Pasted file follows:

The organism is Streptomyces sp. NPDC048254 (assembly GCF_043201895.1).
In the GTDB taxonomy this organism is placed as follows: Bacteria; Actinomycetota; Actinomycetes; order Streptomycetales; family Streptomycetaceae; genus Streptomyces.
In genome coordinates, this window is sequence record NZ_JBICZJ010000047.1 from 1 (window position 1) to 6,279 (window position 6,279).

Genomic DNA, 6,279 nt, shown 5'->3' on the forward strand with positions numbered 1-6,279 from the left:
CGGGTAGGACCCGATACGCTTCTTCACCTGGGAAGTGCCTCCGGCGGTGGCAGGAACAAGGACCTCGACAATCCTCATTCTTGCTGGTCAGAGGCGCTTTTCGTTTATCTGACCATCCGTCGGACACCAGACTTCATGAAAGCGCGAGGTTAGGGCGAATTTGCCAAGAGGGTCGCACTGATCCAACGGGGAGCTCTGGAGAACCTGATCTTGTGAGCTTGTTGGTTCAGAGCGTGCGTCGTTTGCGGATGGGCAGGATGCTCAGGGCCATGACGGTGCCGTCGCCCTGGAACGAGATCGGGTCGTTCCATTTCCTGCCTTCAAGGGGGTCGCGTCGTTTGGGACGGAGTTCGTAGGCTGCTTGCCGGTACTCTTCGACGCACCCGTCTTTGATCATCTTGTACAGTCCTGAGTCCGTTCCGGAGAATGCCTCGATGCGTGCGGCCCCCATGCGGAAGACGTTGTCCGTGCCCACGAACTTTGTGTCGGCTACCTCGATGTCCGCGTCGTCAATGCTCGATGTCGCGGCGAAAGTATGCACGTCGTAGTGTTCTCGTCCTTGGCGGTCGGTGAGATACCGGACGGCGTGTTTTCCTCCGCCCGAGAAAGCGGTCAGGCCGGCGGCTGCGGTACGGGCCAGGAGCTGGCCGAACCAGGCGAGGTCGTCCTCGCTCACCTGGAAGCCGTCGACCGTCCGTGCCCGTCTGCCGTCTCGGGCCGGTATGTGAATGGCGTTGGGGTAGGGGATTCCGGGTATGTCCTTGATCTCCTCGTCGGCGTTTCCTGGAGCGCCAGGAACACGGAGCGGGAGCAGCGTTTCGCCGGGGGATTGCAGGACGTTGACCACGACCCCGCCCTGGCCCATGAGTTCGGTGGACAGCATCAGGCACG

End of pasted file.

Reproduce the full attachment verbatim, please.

The organism is Streptomyces sp. NPDC048254 (assembly GCF_043201895.1).
In the GTDB taxonomy this organism is placed as follows: Bacteria; Actinomycetota; Actinomycetes; order Streptomycetales; family Streptomycetaceae; genus Streptomyces.
In genome coordinates, this window is sequence record NZ_JBICZJ010000047.1 from 1 (window position 1) to 6,279 (window position 6,279).

Genomic DNA, 6,279 nt, shown 5'->3' on the forward strand with positions numbered 1-6,279 from the left:
CGGGTAGGACCCGATACGCTTCTTCACCTGGGAAGTGCCTCCGGCGGTGGCAGGAACAAGGACCTCGACAATCCTCATTCTTGCTGGTCAGAGGCGCTTTTCGTTTATCTGACCATCCGTCGGACACCAGACTTCATGAAAGCGCGAGGTTAGGGCGAATTTGCCAAGAGGGTCGCACTGATCCAACGGGGAGCTCTGGAGAACCTGATCTTGTGAGCTTGTTGGTTCAGAGCGTGCGTCGTTTGCGGATGGGCAGGATGCTCAGGGCCATGACGGTGCCGTCGCCCTGGAACGAGATCGGGTCGTTCCATTTCCTGCCTTCAAGGGGGTCGCGTCGTTTGGGACGGAGTTCGTAGGCTGCTTGCCGGTACTCTTCGACGCACCCGTCTTTGATCATCTTGTACAGTCCTGAGTCCGTTCCGGAGAATGCCTCGATGCGTGCGGCCCCCATGCGGAAGACGTTGTCCGTGCCCACGAACTTTGTGTCGGCTACCTCGATGTCCGCGTCGTCAATGCTCGATGTCGCGGCGAAAGTATGCACGTCGTAGTGTTCTCGTCCTTGGCGGTCGGTGAGATACCGGACGGCGTGTTTTCCTCCGCCCGAGAAAGCGGTCAGGCCGGCGGCTGCGGTACGGGCCAGGAGCTGGCCGAACCAGGCGAGGTCGTCCTCGCTCACCTGGAAGCCGTCGACCGTCCGTGCCCGTCTGCCGTCTCGGGCCGGTATGTGAATGGCGTTGGGGTAGGGGATTCCGGGTATGTCCTTGATCTCCTCGTCGGCGTTTCCTGGAGCGCCAGGAACACGGAGCGGGAGCAGCGTTTCGCCGGGGGATTGCAGGACGTTGACCACGACCCCGCCCTGGCCCATGAGTTCGGTGGACAGCATCAGGCACG